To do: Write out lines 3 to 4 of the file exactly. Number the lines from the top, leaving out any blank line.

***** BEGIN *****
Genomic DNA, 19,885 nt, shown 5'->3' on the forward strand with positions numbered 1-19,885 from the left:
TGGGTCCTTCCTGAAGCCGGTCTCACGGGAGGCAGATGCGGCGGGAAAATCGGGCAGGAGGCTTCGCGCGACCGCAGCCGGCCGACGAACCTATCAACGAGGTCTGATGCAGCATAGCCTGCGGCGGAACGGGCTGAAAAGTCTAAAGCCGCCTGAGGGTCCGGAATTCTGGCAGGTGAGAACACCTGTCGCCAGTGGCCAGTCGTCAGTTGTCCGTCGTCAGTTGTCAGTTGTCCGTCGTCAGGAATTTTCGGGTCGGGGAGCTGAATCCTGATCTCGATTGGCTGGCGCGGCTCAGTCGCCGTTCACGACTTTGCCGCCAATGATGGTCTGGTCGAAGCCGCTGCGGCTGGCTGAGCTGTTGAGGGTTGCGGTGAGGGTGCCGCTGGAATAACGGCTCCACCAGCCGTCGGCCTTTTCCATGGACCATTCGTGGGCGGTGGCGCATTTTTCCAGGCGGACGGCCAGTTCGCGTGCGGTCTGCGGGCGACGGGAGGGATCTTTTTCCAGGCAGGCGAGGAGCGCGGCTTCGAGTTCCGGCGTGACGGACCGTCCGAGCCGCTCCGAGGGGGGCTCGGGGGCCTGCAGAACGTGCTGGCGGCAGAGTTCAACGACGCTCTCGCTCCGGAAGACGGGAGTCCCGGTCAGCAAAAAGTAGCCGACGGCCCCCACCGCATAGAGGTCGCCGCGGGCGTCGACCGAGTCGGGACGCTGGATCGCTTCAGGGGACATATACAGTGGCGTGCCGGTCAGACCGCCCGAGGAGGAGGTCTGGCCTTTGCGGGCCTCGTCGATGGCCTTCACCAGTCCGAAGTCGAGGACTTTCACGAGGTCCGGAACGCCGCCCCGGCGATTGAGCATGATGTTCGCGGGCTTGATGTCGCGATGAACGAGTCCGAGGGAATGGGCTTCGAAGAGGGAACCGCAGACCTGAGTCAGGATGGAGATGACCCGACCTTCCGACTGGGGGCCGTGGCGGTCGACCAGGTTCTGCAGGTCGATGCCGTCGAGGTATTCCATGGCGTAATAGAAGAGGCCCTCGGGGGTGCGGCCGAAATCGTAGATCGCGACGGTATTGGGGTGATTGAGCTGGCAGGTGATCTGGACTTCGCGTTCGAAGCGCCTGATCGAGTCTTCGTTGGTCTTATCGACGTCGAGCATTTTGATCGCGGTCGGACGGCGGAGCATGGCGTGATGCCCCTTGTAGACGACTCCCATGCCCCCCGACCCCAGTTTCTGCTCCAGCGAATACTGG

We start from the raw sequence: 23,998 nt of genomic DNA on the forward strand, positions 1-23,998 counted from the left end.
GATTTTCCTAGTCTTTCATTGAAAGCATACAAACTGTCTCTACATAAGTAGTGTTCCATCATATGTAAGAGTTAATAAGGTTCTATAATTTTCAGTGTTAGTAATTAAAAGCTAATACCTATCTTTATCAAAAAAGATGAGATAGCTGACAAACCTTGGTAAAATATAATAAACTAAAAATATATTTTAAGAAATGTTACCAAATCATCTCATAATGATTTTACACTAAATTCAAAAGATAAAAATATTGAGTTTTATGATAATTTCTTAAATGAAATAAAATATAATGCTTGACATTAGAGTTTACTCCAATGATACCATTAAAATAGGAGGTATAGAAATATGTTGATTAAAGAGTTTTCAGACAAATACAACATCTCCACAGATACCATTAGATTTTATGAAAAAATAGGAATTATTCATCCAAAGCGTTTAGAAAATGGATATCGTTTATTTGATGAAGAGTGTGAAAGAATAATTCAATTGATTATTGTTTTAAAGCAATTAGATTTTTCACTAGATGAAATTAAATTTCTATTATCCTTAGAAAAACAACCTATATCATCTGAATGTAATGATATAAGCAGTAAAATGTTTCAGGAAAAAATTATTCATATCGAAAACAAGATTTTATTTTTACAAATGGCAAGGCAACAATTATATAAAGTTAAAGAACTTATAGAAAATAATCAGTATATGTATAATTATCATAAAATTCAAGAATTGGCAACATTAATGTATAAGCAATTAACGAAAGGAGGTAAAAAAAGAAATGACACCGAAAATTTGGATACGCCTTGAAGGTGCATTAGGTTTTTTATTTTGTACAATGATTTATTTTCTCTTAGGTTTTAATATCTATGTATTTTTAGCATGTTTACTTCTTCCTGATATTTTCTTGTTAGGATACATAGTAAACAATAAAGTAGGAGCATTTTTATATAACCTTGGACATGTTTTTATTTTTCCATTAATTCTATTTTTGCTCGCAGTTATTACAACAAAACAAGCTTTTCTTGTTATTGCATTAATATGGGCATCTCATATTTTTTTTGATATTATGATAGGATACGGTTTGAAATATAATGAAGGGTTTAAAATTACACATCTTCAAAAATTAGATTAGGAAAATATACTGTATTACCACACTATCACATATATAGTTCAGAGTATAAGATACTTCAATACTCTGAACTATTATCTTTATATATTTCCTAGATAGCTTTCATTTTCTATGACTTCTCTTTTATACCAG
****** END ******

We start from the raw sequence: 23,998 nt of genomic DNA on the forward strand, positions 1-23,998 counted from the left end.
GATTTTCCTAGTCTTTCATTGAAAGCATACAAACTGTCTCTACATAAGTAGTGTTCCATCATATGTAAGAGTTAATAAGGTTCTATAATTTTCAGTGTTAGTAATTAAAAGCTAATACCTATCTTTATCAAAAAAGATGAGATAGCTGACAAACCTTGGTAAAATATAATAAACTAAAAATATATTTTAAGAAATGTTACCAAATCATCTCATAATGATTTTACACTAAATTCAAAAGATAAAAATATTGAGTTTTATGATAATTTCTTAAATGAAATAAAATATAATGCTTGACATTAGAGTTTACTCCAATGATACCATTAAAATAGGAGGTATAGAAATATGTTGATTAAAGAGTTTTCAGACAAATACAACATCTCCACAGATACCATTAGATTTTATGAAAAAATAGGAATTATTCATCCAAAGCGTTTAGAAAATGGATATCGTTTATTTGATGAAGAGTGTGAAAGAATAATTCAATTGATTATTGTTTTAAAGCAATTAGATTTTTCACTAGATGAAATTAAATTTCTATTATCCTTAGAAAAACAACCTATATCATCTGAATGTAATGATATAAGCAGTAAAATGTTTCAGGAAAAAATTATTCATATCGAAAACAAGATTTTATTTTTACAAATGGCAAGGCAACAATTATATAAAGTTAAAGAACTTATAGAAAATAATCAGTATATGTATAATTATCATAAAATTCAAGAATTGGCAACATTAATGTATAAGCAATTAACGAAAGGAGGTAAAAAAAGAAATGACACCGAAAATTTGGATACGCCTTGAAGGTGCATTAGGTTTTTTATTTTGTACAATGATTTATTTTCTCTTAGGTTTTAATATCTATGTATTTTTAGCATGTTTACTTCTTCCTGATATTTTCTTGTTAGGATACATAGTAAACAATAAAGTAGGAGCATTTTTATATAACCTTGGACATGTTTTTATTTTTCCATTAATTCTATTTTTGCTCGCAGTTATTACAACAAAACAAGCTTTTCTTGTTATTGCATTAATATGGGCATCTCATATTTTTTTTGATATTATGATAGGATACGGTTTGAAATATAATGAAGGGTTTAAAATTACACATCTTCAAAAATTAGATTAGGAAAATATACTGTATTACCACACTATCACATATATAGTTCAGAGTATAAGATACTTCAATACTCTGAACTATTATCTTTATATATTTCCTAGATAGCTTTCATTTTCTATGACTTCTCTTTTATACCAG